Killing wild things that seemed to threaten something of value was standard routine in our early years on the hill: a possum in the chickens, a raccoon in the corn, and poisonous snakes anywhere. Copperheads were our particular concern with young children racing around in the woodland yard. Stealthy and well disguised, copperheads seemed to possess a particularly belligerent attitude so that once you crossed their path, they would just as likely come after you as go the other way. At least, that’s how it seemed to me. I was moving a brush pile once, grabbing limb after limb to throw onto the cart when I realized I was eye to eye with a fat old copperhead. It was coiled, watching me. Later we figured I would have been bit except for the fact that it had just shed its skin and its eyes were still filmed over. The husband dispatched that one. The neighbor in the cabin across the road told us he’d gone to crawl under his house to check on his water pipes and discovered a mass of copperheads. It was spring and they were probably breeding, and probably had spent the winter under there where the …

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  6. Killing, Part II

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    May 26, 2011 by wcobserver

    The hen was not there. Instead, she had – by some remarkable skill of clairvoyance – perceived a looming threat and abandoned her happy pecking grounds amid the luxuriant tomato vines to travel all the way down the garden drive to the edge of the woods near the pond, where she moved along at a steady pace, not running but not pecking at things and not looking back. Who me? A sudden observer would have sworn to her status as an innocent passerby. Unappeased, I emerged from the shade of the tree line and stood in the garden drive to take aim, not willing to walk closer for a better shot. She might make a run for it or fly into the trees. I was determined to end her cavalier crop destruction. It was a matter of aim and range. I wasn’t a practiced marksman. In fact I had never killed anything before in my life. At 50 yards, I expected that at best my shot would hit her body, that she would flop and squawk and run off sideways. I would have to go down to the pond to finish her off, use up maybe a half dozen bullets …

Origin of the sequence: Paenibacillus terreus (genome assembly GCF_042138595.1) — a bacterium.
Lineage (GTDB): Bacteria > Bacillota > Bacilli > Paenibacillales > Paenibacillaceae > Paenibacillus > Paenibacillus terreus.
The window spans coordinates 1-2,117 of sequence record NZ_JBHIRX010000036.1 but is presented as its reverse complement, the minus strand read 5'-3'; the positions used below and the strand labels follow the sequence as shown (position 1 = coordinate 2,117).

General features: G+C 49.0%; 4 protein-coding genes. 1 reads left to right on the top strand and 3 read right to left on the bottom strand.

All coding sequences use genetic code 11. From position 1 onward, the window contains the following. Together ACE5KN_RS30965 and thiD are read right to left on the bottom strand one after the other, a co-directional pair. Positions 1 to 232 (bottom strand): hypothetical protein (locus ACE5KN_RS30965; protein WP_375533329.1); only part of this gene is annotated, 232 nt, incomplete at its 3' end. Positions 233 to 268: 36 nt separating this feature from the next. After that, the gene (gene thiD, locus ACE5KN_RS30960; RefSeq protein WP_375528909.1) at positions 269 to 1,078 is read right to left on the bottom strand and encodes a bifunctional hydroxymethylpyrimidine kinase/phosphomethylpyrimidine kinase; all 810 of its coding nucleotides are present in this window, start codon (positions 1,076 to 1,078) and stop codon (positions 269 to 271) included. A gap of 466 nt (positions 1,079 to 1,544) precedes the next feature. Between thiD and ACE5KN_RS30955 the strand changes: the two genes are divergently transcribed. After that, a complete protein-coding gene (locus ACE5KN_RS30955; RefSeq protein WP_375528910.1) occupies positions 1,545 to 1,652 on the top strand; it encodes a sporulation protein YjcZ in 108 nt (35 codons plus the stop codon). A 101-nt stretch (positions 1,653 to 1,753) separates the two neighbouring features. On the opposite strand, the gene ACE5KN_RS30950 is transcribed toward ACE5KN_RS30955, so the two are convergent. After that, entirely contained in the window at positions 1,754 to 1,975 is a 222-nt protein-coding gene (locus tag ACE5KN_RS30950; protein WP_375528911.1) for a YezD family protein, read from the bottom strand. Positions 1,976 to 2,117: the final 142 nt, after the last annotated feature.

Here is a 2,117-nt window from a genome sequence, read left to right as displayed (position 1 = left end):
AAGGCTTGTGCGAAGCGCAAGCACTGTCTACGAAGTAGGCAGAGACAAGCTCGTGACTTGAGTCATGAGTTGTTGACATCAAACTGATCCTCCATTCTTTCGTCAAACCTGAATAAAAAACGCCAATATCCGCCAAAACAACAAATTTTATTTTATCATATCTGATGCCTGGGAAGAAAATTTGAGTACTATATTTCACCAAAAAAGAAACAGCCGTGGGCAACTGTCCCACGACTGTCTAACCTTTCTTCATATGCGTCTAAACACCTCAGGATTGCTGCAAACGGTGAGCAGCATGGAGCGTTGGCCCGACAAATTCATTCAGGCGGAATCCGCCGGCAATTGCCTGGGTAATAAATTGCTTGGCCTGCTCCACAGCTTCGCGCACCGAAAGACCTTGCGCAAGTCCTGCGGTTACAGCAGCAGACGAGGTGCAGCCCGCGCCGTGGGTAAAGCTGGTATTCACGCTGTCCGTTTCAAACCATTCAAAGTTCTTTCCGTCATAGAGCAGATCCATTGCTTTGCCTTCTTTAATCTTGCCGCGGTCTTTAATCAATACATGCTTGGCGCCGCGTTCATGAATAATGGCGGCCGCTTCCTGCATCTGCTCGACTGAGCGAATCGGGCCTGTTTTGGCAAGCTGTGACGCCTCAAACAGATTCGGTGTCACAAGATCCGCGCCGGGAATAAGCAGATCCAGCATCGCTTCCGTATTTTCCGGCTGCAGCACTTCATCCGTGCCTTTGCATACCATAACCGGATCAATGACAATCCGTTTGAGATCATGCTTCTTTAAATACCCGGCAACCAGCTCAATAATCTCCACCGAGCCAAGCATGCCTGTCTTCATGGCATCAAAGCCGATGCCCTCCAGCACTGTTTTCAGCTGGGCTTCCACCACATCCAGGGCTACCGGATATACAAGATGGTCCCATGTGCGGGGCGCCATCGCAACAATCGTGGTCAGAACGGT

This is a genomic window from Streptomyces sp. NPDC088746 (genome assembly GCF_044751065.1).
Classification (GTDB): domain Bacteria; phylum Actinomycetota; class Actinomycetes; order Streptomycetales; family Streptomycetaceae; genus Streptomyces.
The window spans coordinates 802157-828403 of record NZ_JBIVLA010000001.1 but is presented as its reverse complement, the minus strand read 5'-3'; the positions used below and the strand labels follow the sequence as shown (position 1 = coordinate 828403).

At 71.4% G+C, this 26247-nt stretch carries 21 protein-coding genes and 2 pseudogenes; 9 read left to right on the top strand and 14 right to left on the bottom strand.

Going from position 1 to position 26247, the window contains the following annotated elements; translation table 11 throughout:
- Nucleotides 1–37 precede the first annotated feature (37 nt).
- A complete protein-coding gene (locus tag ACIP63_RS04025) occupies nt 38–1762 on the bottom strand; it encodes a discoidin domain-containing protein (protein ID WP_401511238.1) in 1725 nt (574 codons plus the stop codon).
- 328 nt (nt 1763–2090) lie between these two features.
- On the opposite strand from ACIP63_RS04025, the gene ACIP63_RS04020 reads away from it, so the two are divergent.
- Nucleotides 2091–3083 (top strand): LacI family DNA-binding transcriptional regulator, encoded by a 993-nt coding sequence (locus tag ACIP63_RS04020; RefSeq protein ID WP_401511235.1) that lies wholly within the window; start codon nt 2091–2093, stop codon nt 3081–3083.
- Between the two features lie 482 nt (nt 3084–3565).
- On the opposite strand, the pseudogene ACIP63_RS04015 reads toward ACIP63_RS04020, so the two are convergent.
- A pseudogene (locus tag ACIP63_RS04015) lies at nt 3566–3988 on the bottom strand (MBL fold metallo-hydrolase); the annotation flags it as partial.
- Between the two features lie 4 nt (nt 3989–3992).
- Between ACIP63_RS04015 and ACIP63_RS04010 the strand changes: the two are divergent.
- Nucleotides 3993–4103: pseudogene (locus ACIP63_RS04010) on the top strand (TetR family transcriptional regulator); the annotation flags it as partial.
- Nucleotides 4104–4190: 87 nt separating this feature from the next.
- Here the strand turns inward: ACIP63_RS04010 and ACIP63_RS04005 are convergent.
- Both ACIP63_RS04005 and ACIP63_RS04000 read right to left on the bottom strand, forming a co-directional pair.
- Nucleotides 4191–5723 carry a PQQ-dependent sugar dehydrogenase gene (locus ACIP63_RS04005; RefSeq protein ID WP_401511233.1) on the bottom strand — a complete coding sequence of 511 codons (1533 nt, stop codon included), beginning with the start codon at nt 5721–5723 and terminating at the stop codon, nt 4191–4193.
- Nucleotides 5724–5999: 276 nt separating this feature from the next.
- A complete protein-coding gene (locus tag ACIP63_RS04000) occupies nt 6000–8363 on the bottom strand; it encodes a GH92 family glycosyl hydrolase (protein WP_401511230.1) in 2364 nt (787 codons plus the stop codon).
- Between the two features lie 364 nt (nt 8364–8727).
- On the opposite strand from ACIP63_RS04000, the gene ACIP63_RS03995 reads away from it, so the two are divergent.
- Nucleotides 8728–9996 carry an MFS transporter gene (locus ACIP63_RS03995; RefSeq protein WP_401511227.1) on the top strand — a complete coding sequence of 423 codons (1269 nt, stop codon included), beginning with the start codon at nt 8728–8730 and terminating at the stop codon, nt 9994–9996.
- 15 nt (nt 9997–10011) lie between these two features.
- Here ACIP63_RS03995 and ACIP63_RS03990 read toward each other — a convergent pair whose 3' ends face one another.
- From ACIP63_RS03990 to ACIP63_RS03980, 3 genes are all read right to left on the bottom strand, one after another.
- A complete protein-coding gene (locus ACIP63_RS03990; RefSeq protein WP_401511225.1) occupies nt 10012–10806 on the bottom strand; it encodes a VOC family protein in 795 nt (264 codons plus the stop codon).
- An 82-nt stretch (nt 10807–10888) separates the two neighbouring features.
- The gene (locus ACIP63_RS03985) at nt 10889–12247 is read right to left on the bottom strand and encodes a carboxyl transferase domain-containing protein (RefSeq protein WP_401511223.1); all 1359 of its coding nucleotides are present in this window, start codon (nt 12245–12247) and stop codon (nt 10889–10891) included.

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  7. Killing, Part I

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    May 19, 2011 by wcobserver

    by Denele Pitts Campbell The game hens we ended up with were as bad if not worse than the Banties we already had, as far as going wherever they pleased and being completely beyond our control. In spite of extreme wing clipping that mostly contained the Bantams, the game hens couldn’t be kept in a pen. If I could have given them back to the people who gave them, I would have, but they had given up their game cock project. One of them remained a patriarch of the mountain, but his partner had moved on, so there was no going back. Over the next couple of years we had learned to spread chicken wire over the tomato crop to keep out these roaming pecking machines. It seemed a reasonable expectation that summer as the tomato crop ripened in the heat of August that we’d have a great crop. I sat out the big pots on the kitchen counter ready for making ketchup and went to the garden. But as I neared the plants where just yesterday beautiful red tomatoes had been hanging thick, I discovered with skyrocketing blood pressure that one or more ambitious game hens had managed to …